The Greater Caucasus

Hello all,

A few weeks back some friends and I decided to check out the REAL mountains of Georgia, known as “the Greater Caucasus.” Don’t get me wrong, the Lesser Caucasus are beautiful, but when I imagined my life in Georgia, I imagined tall peaks that would rival the North Cascades that I had grown up with, and felt instead like I was seeing more of the same.

So, we went to Mestia, the capital of the Svaneti region and one of the most mountainous parts of the country.

The city is famous not only for it's mountains, but for it's ancient watchtowers

The city is famous not only for it’s mountains, but for it’s ancient watchtowers

Getting to Mestia is no small task. The road is long and dangerous, and marshrutka drivers leave very early in the morning from the city of Zugdidi, so an overnight in Zugdidi is required. We found a marginally cheap hotel, booked our 6am pickup for the marshrutka, and spent some time at a bar called Amerikidan, literally “from America.” A former TLG who married a Georgian woman and settled in Zugdidi opened this bar, boasting familiar cocktails, mayonnaise-free pizza with actual mozzarella, and burgers!


I went with a Pina Colada, cheese fries, and a chicken sandwich!

I went with a Pina Colada, cheese fries, and a chicken sandwich!

The next morning was rough, to say the least. I spent 20 minutes knocking on hotel room doors, begging my companions to wake up while the marshrutka driver waited outside the hotel at 5:55 am. Eventually, we all made it onto the marsh where almost everyone promptly fell asleep, but I was dying to see what kind of condition this famed “dangerous road” was in, and to spot the first glimpses of the mountains. The road was narrow with frequent rockslides and a few washed out bits where it was unpaved, but for me the scariest part was when we drove through the tunnels. They were unlit, seemed shoddy, and some even leaked impressive streams of water onto the road. Were we driving under a river? Would this end up like that movie “Daylight?”

We saw the remains of this unfortunate accident on the way up, but the truck was gone by the time we drove back down the mountain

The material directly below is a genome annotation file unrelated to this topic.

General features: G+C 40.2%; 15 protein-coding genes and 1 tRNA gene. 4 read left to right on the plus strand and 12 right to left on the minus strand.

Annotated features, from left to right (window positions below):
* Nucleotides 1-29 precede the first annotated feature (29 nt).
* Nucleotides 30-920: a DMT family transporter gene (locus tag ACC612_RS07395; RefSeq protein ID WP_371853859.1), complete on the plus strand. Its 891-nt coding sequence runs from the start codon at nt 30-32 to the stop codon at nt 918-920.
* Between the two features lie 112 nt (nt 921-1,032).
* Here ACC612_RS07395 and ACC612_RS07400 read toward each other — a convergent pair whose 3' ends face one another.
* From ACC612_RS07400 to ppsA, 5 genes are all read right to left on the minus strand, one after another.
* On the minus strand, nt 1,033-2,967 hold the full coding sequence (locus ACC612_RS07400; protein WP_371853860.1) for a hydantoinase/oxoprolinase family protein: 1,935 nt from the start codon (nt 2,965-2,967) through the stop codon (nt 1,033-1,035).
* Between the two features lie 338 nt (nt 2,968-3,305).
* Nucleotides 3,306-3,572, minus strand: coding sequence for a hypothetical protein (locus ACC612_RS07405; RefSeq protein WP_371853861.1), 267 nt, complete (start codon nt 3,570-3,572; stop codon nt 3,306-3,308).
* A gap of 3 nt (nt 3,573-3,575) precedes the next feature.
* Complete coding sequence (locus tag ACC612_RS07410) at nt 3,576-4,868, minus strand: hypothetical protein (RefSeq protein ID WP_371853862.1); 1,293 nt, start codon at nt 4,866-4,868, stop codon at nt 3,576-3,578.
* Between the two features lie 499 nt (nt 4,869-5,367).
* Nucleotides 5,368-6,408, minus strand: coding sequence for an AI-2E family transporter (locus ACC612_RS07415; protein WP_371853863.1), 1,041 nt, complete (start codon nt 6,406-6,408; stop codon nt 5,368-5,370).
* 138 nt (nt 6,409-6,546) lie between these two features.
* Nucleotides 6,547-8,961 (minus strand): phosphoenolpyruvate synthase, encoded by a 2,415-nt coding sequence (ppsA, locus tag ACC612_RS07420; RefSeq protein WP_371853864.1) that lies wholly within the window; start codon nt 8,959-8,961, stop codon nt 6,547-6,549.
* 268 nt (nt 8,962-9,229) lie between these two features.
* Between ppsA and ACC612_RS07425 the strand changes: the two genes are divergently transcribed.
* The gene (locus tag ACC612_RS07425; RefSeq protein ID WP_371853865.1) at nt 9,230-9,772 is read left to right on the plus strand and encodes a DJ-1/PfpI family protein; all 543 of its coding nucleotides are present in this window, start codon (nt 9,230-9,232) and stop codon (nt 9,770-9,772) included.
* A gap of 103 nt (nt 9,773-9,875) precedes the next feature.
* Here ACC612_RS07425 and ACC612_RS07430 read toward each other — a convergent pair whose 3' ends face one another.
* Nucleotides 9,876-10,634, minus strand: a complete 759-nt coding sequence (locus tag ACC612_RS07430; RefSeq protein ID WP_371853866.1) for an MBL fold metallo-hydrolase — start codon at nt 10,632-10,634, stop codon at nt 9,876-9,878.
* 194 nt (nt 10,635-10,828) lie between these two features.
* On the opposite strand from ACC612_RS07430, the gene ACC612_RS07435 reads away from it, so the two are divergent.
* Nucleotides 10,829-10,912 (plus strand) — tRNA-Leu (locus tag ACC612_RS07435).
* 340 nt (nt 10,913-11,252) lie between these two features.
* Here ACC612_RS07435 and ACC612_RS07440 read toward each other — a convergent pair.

We saw the remains of this unfortunate accident on the way up, but the truck was gone by the time we drove back down the mountain

The scenery was worth staying awake for, especially since I got to watch the sun rise, a first for my Georgian experience. The driver was quiet, but sweet. He stopped whenever someone needed to pee and used the opportunity to smoke a cigarette. Most marshrutka drivers will simply crack the window a centimeter and smoke while driving. I appreciated that he didn’t subject us to that on a road that really requires two handed driving.

First snowcapped mountain sighting on the drive up

First snow-capped mountain sighting on the drive up

After the journey, the “city” of Mestia was a welcomed relaxation. We slept away part of the first day, recovering from our early wake up, then ventured into the incredibly small city center. Our guest house provided meals, so it was a pretty low-hassle adventure. The boys took to hiking while the girls took in the scenery at outdoor cafes. We did try our hand at an expedition, however, in the form of climbing one of the 5 story towers.


I played pioneer and led the way for the girls into the tower. That is Maisah’s reaction to my laughter when I viewed the next level.

Each floor of the tower offered a smaller, narrower, steeper ladder. Sometimes, the top of the ladder was still a few feet from the next floor, leading us to leap up onto our stomachs and worm-crawl to the next level. It was absurd. The final level was a metal ladder, inverted at the top, disconnected from the frame above, it’s bolts long lost in the shuffle. We made it though! And the result was amazing: A sense of accomplishment and an unobstructed view of the mountains I came to see.

Amy at the top of the tower

Amy at the top of the tower

The weekend was great. 4 days with some of my best friends in Georgia, including Amy who I hadn’t seen since our Eurotrip, no agenda, and some lovely snowy mountains. Mestia was small, so we never felt like we should be doing something more productive, but it carried a culture all its own. For one, they speak a different language in Svaneti, known as Svan, and they are so much more cutoff from the rest of Georgia, yet well accustomed to tourism. It felt like a different Georgia.

Sitting at a cafe, enjoying life

Sitting at a cafe, enjoying life

More posts to come friends, I promise!

-Kacie Riann

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